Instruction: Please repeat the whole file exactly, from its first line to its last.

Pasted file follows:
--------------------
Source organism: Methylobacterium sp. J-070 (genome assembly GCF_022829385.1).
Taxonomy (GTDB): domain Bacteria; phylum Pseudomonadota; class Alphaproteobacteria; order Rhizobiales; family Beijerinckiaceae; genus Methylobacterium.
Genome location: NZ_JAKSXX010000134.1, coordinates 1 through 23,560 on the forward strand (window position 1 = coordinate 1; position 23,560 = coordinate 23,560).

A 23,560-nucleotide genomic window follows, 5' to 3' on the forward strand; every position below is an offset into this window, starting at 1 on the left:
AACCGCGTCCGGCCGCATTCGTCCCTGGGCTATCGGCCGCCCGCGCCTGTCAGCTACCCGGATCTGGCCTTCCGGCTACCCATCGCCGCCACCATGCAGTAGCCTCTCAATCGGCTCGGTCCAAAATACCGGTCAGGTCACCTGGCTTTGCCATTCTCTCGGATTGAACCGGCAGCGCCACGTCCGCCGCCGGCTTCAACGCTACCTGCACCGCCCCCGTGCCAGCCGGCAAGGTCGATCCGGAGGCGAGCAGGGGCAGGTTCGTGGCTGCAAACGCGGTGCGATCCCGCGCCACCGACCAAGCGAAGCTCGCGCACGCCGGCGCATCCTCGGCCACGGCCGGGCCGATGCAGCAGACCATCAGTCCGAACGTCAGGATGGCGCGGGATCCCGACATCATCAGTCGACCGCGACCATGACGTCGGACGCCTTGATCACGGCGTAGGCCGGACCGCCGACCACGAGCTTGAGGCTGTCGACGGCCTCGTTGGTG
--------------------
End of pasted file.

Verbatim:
Source organism: Methylobacterium sp. J-070 (genome assembly GCF_022829385.1).
Taxonomy (GTDB): domain Bacteria; phylum Pseudomonadota; class Alphaproteobacteria; order Rhizobiales; family Beijerinckiaceae; genus Methylobacterium.
Genome location: NZ_JAKSXX010000134.1, coordinates 1 through 23,560 on the forward strand (window position 1 = coordinate 1; position 23,560 = coordinate 23,560).

A 23,560-nucleotide genomic window follows, 5' to 3' on the forward strand; every position below is an offset into this window, starting at 1 on the left:
AACCGCGTCCGGCCGCATTCGTCCCTGGGCTATCGGCCGCCCGCGCCTGTCAGCTACCCGGATCTGGCCTTCCGGCTACCCATCGCCGCCACCATGCAGTAGCCTCTCAATCGGCTCGGTCCAAAATACCGGTCAGGTCACCTGGCTTTGCCATTCTCTCGGATTGAACCGGCAGCGCCACGTCCGCCGCCGGCTTCAACGCTACCTGCACCGCCCCCGTGCCAGCCGGCAAGGTCGATCCGGAGGCGAGCAGGGGCAGGTTCGTGGCTGCAAACGCGGTGCGATCCCGCGCCACCGACCAAGCGAAGCTCGCGCACGCCGGCGCATCCTCGGCCACGGCCGGGCCGATGCAGCAGACCATCAGTCCGAACGTCAGGATGGCGCGGGATCCCGACATCATCAGTCGACCGCGACCATGACGTCGGACGCCTTGATCACGGCGTAGGCCGGACCGCCGACCACGAGCTTGAGGCTGTCGACGGCCTCGTTGGTG